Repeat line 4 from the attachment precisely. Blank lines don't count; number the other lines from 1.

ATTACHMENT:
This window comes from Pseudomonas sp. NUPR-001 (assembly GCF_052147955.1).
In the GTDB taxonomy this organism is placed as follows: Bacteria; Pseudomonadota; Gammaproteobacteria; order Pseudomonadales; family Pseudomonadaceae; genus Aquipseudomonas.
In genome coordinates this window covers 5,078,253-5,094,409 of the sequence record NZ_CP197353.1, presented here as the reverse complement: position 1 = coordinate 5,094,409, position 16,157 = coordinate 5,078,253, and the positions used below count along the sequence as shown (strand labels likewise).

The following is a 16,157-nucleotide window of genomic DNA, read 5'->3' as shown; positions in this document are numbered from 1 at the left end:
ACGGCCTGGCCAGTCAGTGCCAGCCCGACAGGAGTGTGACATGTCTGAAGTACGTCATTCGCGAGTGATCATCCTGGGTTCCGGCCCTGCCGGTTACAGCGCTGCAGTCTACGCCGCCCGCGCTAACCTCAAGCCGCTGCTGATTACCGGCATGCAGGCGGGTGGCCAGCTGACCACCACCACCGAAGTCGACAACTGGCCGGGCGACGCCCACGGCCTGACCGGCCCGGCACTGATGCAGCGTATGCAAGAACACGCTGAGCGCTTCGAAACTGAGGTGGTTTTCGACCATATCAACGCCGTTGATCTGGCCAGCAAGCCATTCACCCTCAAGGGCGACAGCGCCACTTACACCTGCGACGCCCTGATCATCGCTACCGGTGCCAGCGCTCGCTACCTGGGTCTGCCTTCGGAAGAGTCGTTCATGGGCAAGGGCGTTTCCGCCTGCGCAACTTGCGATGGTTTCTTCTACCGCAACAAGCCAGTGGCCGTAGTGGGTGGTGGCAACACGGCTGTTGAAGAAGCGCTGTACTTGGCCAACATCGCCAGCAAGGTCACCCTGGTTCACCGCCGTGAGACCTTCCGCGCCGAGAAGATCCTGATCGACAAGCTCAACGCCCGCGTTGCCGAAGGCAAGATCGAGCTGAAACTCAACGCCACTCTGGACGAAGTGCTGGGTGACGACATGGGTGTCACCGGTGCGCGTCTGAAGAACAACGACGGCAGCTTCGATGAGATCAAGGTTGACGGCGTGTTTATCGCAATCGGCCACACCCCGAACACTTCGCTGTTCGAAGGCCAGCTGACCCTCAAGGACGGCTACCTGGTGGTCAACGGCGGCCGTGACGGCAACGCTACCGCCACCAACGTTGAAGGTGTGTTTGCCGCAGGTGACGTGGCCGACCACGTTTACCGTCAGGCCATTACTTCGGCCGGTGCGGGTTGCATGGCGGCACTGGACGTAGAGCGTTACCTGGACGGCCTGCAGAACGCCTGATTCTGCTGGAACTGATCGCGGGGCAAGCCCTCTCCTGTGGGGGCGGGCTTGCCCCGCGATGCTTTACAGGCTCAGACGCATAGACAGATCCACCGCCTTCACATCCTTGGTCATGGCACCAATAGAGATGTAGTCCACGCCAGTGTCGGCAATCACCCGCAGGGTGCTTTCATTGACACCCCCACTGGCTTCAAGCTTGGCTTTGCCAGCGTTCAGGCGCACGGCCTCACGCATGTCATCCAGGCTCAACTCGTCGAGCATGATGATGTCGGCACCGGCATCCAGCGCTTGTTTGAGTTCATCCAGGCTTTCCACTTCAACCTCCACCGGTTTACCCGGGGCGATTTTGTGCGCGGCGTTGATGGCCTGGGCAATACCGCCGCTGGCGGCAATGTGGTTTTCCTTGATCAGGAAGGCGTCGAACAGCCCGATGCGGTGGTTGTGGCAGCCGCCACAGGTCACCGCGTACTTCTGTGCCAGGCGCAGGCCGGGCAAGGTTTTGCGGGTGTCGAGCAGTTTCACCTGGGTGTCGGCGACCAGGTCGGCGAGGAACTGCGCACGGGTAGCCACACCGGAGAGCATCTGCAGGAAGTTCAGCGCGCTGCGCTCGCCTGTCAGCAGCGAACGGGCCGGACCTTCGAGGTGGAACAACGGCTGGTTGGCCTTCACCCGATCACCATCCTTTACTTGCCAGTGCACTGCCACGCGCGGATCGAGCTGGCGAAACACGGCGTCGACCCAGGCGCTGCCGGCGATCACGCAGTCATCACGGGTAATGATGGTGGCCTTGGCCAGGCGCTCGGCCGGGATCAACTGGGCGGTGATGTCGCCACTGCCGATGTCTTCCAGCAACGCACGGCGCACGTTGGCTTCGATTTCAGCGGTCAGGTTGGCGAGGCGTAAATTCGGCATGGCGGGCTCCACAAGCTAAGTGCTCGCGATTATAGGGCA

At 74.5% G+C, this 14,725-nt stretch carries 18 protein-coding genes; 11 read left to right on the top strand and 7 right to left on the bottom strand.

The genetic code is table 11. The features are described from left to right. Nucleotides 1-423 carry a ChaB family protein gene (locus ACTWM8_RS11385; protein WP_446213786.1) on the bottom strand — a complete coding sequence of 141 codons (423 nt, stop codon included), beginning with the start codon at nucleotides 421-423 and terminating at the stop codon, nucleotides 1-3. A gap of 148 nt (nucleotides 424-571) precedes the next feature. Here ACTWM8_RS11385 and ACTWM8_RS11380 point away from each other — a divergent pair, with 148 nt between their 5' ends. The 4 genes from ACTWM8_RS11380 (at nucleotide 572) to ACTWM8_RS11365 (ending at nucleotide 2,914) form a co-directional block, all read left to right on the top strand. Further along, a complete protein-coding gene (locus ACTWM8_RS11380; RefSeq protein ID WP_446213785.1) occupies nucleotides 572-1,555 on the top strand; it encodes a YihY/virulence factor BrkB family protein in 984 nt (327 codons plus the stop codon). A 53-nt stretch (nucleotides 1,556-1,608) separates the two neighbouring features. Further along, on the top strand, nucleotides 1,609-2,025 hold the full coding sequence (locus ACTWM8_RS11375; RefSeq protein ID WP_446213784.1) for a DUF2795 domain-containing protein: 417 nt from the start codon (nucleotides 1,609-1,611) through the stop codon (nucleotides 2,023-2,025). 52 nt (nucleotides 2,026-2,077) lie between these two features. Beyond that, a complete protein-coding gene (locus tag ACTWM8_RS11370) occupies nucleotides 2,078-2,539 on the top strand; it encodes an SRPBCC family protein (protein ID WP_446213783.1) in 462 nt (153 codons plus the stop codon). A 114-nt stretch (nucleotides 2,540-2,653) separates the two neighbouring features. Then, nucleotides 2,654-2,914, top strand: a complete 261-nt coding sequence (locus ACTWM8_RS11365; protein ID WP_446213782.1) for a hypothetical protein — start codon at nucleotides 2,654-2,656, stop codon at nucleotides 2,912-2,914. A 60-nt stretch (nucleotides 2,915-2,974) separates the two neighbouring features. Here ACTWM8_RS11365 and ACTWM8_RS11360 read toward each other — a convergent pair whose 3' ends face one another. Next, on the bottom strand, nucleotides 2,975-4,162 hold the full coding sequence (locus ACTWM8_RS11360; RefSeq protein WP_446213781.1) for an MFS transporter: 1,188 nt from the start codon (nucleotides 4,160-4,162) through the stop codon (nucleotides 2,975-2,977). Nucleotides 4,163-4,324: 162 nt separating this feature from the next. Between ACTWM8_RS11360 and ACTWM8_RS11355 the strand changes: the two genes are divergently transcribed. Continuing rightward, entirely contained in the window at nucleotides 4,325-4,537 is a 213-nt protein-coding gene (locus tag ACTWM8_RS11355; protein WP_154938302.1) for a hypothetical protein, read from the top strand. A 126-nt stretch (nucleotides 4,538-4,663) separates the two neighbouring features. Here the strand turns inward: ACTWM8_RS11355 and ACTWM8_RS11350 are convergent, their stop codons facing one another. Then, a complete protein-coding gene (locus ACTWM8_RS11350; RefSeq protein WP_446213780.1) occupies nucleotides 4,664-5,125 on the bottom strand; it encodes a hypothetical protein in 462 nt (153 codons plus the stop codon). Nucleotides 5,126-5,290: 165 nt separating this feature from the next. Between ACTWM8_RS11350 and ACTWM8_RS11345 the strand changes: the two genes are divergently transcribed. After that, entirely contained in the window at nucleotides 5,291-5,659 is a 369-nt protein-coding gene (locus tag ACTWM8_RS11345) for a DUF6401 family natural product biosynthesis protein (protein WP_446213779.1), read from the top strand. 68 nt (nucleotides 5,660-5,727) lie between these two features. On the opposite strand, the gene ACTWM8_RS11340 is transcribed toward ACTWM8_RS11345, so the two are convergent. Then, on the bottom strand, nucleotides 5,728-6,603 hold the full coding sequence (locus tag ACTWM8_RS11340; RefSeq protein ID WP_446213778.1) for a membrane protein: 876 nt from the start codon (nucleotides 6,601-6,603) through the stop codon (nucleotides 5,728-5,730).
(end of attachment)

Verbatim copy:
The following is a 16,157-nucleotide window of genomic DNA, read 5'->3' as shown; positions in this document are numbered from 1 at the left end: